Ballet & Dance

The Sleeping Beauty
Ballet in 3 Acts with Prologue and Apotheosis

Artistic Director : Asami Maki
Choreography : Marius Petipa
Music : Pyotr Tchaikovsky
Revised by : Constantin Sergeyev
Staged by : Oleg Vinogradov
Conductor : Viktor Fedotov
Orchestra : Tokyo Philharmonic Orchestra
Designs : Simon Virsaladze
Lighting : Vladimir Lukasevich
Stage Manager : Hajime Morioka
Scenery and Costumes executed by : Mariinsky Theatre
Presented by : New National Theatre, Tokyo

April 2001

Thu. 26

Fri. 27 Sat. 28 Sun. 29 Mon. 30
Princess Aurora Elena
Prince Désiré Denis

Princess Florina : Mariko Miyauchi / Yuko Nishiyama / Yu Takayama
Bluebird : Masanobu Negishi / Yoshio Homura / Tomohiko Henmi
Lilac Fairy : Ruri Tanaka / Nina Maeda
Carabosse : Massimo Acri

Kei Iwamoto Mutsuko Endo Yuki Omori Yuki Shibata
Akiko Shimazoe Ari Takahashi Mika Nakamura
Takako Nishikawa Mamiko Yukawa Shiro Ishii Toru Ichikawa
Shinya Okuda Takashi Kobara Nobuo Nagase

Natalya Ledovskaya, who originally was to perform the role of Princess Aurora on the 26th and the 28th, is unable to perform due to the injury on her feet, and Larisa Lezhnina (Dutch National Ballet) is going to take her place.
With this cast change, the main cast of 26th, 28th and 30th is changed as stated above.
Please also refer to New National Theatre News.

April 2001

Thursday 26

Friday 27 Saturday 28 Sunday 29 Monday 30
1:30pm   X      
2:00pm       X X
3:00pm     X    
6:30pm X        
The theatre opens 60 minutes before the curtain rises.
Only a part of seats on the 1st and 2nd floor are available on Friday 27 as the other seats are reserved for group of students.

Available from Saturday 27 January, 2001 at 10:00am.
To order tickets, please call +81-3-5352-9999 (10:00am-6:00pm).
Internet ticket reservation available through the following Websites.(Japanese only)

Type Seat S Seat A Seat B Seat C
Price ¥9,450 ¥6,300 ¥4,200 ¥3,150

Seat Z(¥1,500) is sold only on the performance day at the Box Office and a part of Ticket Pia Offices.

The_Sleeping_BeautyThe beloved is in her sleep of one hundred years.
The Sleeping Beauty is known as a work of the grandest scale among the three major ballets by Pyotr Tchaikovsky. Its colorful music as well as its many characters and gorgeous stage art design are unparalleled. It is a masterpiece with the class and stylistic beauty that deserve to be referred to as the climax of the 19th-century Russian ballet, which flourished with Marius Petipa as its major choreographer.

At the christening ceremony to celebrate the birth of Princess Aurora, fairy godmothers are giving the princess their blessing, when the evil fairy, Carabosse, who is not invited and angry, makes her entry and places a deadly curse on the princess, vowing that she shall prick her finger on a spindle and die. On her 16th birthday, Princess Aurora, who has grown into a beautiful and radiant princess, is tricked by Carabosse, disguised as an old woman, into pricking her finger and the princess falls senseless. The Lilac Fairy appears before the grief-stricken court and lays spells on the princess to soften the deadly curse, saying, "She is not dead, but will only sleep for one hundred years." A hundred years later, led by the Lilac Fairy, Prince Désiré kisses the sleeping Princess Aurora and, in an instant, the curse is removed and the princess comes to life. The prince and princess hold a grand wedding ceremony and live happily ever after.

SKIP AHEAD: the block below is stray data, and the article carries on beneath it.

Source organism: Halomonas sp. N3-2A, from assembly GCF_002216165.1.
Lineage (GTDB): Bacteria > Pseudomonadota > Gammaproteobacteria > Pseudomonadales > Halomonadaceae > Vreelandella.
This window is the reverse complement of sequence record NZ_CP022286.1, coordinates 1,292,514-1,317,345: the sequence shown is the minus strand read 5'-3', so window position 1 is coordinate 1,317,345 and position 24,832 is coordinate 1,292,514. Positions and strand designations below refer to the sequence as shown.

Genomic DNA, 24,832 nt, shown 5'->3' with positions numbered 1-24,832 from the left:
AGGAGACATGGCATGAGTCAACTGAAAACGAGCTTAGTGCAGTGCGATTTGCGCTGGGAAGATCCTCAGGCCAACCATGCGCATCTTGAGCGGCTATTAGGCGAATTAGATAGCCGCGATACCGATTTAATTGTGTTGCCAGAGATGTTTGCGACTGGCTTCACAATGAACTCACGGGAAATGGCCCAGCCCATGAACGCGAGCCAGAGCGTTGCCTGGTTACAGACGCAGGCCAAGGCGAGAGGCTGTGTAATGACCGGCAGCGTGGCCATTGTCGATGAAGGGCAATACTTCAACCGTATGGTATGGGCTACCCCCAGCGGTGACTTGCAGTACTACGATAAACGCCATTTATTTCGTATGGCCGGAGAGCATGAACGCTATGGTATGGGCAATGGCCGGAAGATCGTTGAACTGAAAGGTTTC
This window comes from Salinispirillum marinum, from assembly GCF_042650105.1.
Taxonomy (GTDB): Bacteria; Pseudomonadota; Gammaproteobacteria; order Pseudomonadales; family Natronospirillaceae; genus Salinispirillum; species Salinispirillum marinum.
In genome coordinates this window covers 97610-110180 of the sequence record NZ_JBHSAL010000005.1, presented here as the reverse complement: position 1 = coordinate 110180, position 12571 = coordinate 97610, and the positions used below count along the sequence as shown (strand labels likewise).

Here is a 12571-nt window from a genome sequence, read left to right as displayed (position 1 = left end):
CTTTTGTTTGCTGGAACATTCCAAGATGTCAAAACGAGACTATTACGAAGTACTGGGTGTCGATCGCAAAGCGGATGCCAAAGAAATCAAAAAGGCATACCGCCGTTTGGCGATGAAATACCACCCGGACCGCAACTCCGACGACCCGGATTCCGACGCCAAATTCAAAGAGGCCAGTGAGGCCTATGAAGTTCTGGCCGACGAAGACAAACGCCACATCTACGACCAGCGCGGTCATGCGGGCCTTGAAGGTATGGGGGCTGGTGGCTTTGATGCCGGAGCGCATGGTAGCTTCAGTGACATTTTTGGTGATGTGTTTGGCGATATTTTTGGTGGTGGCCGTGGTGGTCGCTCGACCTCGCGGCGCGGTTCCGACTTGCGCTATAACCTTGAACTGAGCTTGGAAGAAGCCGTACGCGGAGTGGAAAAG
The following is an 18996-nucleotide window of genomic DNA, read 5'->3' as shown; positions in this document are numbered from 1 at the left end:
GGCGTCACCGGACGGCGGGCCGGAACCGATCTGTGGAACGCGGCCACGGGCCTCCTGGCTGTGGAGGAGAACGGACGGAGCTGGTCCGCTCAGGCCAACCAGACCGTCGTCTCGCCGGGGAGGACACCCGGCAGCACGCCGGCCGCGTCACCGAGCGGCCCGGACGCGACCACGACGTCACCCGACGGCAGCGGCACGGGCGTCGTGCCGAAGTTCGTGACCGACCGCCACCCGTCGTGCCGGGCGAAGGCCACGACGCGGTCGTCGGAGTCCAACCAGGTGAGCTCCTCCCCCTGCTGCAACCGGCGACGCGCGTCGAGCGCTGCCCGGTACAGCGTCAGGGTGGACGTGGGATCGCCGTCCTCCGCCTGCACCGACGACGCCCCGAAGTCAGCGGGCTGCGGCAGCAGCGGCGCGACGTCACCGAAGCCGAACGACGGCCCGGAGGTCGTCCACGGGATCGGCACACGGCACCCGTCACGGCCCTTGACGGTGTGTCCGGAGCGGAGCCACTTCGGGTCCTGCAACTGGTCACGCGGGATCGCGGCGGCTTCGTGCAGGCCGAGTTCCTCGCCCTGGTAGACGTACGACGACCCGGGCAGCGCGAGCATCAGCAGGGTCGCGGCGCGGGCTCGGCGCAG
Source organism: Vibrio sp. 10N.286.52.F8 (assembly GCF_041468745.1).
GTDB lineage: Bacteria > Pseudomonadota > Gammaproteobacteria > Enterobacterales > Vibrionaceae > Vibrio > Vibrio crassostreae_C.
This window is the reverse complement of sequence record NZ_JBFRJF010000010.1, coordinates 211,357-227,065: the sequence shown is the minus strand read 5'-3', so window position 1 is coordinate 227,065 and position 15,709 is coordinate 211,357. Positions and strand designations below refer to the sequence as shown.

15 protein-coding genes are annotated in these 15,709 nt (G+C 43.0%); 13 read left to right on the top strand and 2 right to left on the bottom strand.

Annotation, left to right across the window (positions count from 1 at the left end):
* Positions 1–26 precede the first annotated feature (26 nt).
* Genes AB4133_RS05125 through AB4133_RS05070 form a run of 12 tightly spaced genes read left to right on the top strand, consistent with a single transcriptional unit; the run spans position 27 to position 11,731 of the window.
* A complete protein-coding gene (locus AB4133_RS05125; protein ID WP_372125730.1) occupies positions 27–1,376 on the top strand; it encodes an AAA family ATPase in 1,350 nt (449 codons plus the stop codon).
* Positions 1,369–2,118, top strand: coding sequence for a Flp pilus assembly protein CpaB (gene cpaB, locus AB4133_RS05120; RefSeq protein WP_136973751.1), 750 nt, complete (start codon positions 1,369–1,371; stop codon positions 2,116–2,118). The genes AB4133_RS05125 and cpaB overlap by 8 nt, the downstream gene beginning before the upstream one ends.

In the fall of 1997, New National Theatre Ballet, Tokyo celebrated its foundation with the performance of The Sleeping Beauty. The Sleeping Beauty is a tale of happiness and joy in which Princess Aurora is congratulated on her birth, coming of age, and marriage. This ballet also depicts the contrast between the good and the evil as epitomized by the Lilac Fairy and Carabosse, respectively, with richly colored music and stage art design. New National Theatre Ballet, Tokyo wishes to present this work as part of its important repertoire on its every milestone celebration. At the dawn of the 21st century, The Sleeping Beauty will be presented at New National Theatre, Tokyo again in April, a time when all plants and trees put forth new buds. By seeing this performance, the audience will be able to enjoy to the fullest the latest progress of New National Theatre Ballet, Tokyo, which has been upgraded both in name and reality.
This spring, a new one hundred years will begin with the awakening of Princess Aurora.